Thinking of Getting Saline Implants Removed, Is this Possible Without Sagging?

I had gotten saline implants about a year ago, im 19 and I was a 34B before now a 34D, and im thinking of having them removed I have not been happy since i got them and do not know if i ever will be, could i get them removed without them sagging?

Doctor Answers (4)

Removing Breast Implants

+1

At your age, it may be possible to remove your saline implants without the risk of breast sagging, but it is important to see a board certified plastic surgeon in person to determine whether or not you will need a lift after implant removal. Various factors cause the skin to become lax and the breasts to sag over time. However, without a consultation and discussing your medical history, it’s hard to say whether or not you would also need a breast lift procedure during the implant removal to yield aesthetically pleasing results. I would suggest you see a board certified plastic surgeon who specializes in breast procedures and has experience removing breast implants. 


Atlanta Plastic Surgeon
3.5 out of 5 stars 21 reviews

Removal of Breast Implants and “Sagging”?

+1

Thank you for the question.

Without examining you or viewing pictures it is not possible to give you precise advice. However, based on your age and the fact that you have had the breast implants for only one year,  it is very likely that your breasts will “bounce back” nicely after removal of the breast implants.  Obviously,  whether you will have “sagging” will depend on factors such as skin elasticity and the current position of your nipple/areola in relation to the inframammary folds.

You will also need to consider carefully whether you will be “happy” without breast implants;  or would you be happier with removal of your current breast implants and  replacing them with smaller breast implants?  The more carefully you consider all options,  the less likely you will require further breast surgery in the future.

Generally speaking what breasts look like after downsizing of breast implants will  depend on several factors such as: the quality of skin elasticity (the better the elasticity the better the skin will bounce back),  the size of the implants used (the larger the implant the more trouble you may have with redundant skin), and the amount of breast tissue present at this time (which may have changed since the time of your breast augmentation).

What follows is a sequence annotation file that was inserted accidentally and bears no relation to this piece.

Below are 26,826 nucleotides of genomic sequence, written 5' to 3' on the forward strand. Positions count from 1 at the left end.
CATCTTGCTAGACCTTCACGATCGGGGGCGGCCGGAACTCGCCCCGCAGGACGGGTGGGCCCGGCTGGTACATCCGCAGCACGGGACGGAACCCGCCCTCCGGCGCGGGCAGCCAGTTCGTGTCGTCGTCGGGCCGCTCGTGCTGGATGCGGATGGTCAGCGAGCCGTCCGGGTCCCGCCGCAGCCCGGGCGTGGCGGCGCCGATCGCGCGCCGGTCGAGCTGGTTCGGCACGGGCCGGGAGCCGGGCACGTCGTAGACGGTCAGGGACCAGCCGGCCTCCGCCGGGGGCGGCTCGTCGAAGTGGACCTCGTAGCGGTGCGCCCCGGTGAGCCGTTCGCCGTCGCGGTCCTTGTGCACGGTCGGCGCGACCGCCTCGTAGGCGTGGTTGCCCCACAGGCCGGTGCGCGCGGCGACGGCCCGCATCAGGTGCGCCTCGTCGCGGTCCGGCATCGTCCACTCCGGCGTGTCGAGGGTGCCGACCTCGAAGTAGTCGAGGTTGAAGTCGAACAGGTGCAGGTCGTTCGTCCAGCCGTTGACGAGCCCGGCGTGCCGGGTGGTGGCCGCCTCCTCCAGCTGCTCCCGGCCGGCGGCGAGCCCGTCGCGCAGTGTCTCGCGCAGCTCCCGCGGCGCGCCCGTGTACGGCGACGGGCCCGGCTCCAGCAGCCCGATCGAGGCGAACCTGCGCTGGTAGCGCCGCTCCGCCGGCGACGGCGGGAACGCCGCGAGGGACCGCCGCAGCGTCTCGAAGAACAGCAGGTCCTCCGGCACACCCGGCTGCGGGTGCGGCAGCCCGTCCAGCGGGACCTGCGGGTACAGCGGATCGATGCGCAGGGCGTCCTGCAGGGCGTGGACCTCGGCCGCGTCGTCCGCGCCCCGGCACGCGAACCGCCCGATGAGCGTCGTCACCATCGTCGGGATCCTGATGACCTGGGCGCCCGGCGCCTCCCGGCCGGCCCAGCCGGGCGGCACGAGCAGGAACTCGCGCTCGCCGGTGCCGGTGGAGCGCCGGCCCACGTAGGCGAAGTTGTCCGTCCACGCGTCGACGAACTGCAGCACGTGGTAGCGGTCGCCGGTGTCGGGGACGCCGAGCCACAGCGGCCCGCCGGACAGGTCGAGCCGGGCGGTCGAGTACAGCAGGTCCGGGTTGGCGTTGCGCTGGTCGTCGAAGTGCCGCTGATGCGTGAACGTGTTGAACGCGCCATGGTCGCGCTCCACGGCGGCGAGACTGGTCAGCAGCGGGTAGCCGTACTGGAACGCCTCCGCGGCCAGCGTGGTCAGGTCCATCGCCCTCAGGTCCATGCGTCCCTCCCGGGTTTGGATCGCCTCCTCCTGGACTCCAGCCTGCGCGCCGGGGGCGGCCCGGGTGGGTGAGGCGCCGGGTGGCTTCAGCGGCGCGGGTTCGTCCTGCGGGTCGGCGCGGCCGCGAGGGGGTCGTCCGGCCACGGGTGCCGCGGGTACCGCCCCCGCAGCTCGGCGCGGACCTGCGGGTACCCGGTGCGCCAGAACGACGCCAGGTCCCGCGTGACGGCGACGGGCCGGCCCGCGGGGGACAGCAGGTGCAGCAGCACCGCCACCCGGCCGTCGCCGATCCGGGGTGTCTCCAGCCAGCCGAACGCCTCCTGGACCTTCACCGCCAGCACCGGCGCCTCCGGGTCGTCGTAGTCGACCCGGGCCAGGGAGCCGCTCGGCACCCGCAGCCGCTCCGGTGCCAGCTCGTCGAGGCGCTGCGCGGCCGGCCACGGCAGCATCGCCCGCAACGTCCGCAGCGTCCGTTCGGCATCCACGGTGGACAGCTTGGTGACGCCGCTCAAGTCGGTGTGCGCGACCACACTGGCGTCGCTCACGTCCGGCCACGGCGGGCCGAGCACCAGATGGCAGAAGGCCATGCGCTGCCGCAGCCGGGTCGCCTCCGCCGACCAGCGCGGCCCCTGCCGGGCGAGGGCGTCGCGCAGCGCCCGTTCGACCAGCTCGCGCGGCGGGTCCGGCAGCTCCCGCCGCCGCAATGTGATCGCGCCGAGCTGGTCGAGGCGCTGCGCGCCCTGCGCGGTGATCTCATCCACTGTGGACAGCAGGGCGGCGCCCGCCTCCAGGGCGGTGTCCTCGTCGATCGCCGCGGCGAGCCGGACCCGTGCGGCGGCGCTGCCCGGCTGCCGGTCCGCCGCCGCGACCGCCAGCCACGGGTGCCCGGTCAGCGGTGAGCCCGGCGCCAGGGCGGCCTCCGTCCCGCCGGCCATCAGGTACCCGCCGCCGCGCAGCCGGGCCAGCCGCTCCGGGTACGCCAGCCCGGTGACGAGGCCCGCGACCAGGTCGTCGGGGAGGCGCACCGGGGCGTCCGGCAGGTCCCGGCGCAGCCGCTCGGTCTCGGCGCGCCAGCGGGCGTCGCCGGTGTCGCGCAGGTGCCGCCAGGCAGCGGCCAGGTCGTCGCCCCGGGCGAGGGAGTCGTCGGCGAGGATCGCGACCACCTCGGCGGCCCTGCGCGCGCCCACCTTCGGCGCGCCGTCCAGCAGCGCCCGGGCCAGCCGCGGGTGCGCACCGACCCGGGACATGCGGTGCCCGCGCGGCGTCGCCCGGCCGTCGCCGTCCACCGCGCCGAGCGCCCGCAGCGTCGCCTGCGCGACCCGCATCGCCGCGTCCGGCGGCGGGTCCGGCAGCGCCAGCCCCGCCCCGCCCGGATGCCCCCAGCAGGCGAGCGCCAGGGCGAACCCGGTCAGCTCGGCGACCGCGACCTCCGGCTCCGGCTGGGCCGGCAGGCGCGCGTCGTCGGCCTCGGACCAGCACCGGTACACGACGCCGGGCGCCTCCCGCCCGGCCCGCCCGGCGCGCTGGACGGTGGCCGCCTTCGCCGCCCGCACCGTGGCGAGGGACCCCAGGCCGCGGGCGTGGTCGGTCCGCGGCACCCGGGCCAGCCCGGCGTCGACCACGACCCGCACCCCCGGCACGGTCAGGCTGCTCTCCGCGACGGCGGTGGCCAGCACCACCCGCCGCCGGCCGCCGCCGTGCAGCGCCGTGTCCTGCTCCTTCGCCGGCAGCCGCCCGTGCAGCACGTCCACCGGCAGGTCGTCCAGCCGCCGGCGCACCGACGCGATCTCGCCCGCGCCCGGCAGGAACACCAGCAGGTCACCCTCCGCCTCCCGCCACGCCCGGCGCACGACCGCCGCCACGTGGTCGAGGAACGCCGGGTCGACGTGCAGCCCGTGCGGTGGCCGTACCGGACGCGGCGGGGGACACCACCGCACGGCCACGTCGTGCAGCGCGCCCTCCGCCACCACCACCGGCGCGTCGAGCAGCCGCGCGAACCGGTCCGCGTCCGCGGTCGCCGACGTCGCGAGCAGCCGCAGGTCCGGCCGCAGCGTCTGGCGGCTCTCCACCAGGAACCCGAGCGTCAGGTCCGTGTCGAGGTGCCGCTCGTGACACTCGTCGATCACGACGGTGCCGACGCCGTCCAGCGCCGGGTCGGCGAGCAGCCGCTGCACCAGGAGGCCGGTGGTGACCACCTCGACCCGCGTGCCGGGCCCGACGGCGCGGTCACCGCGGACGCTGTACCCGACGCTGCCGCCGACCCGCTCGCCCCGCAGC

Life experience since your breast augmentation procedure, such as pregnancy or weight gain weight loss, will  potentially influence the factors discussed above.

I would suggest in person consultation with well experienced board-certified plastic surgeons for more precise advice.

Best wishes.

Tom J. Pousti, MD, FACS
San Diego Plastic Surgeon
5.0 out of 5 stars 793 reviews

"sagging" ? Take them out- and SIEF: Simultaneous Implant Exchange with Fat

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I have developed an operation where you can have your saline implants removed and have your own body fat transplanted into the breast subcutaneous space, leaving the breasts as large as they were before with implants in many cases.  Simultaneous Implant Exchange With Fat - "SIEF", will be a popular alternative to implant exchange or total removal, which most women do not want!  See the video:

Daniel Del Vecchio, MD
Boston Plastic Surgeon
4.5 out of 5 stars 56 reviews

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Implant removal and sagging

+1

Implants simply add volume to your breasts.  If you remove them, you remove the volume.  If you have smaller implants and good elasticity to your skin then the skin should contract over time just as it does when we remove fat during liposuction.  If you have larger volume implants your skin may be stretched beyond its ability to contract adequately.  If that is the case then a breast lift may be required.  

 

Edwin C. Pound, III, MD
Atlanta Plastic Surgeon
4.5 out of 5 stars 11 reviews

These answers are for educational purposes and should not be relied upon as a substitute for medical advice you may receive from your physician. If you have a medical emergency, please call 911. These answers do not constitute or initiate a patient/doctor relationship.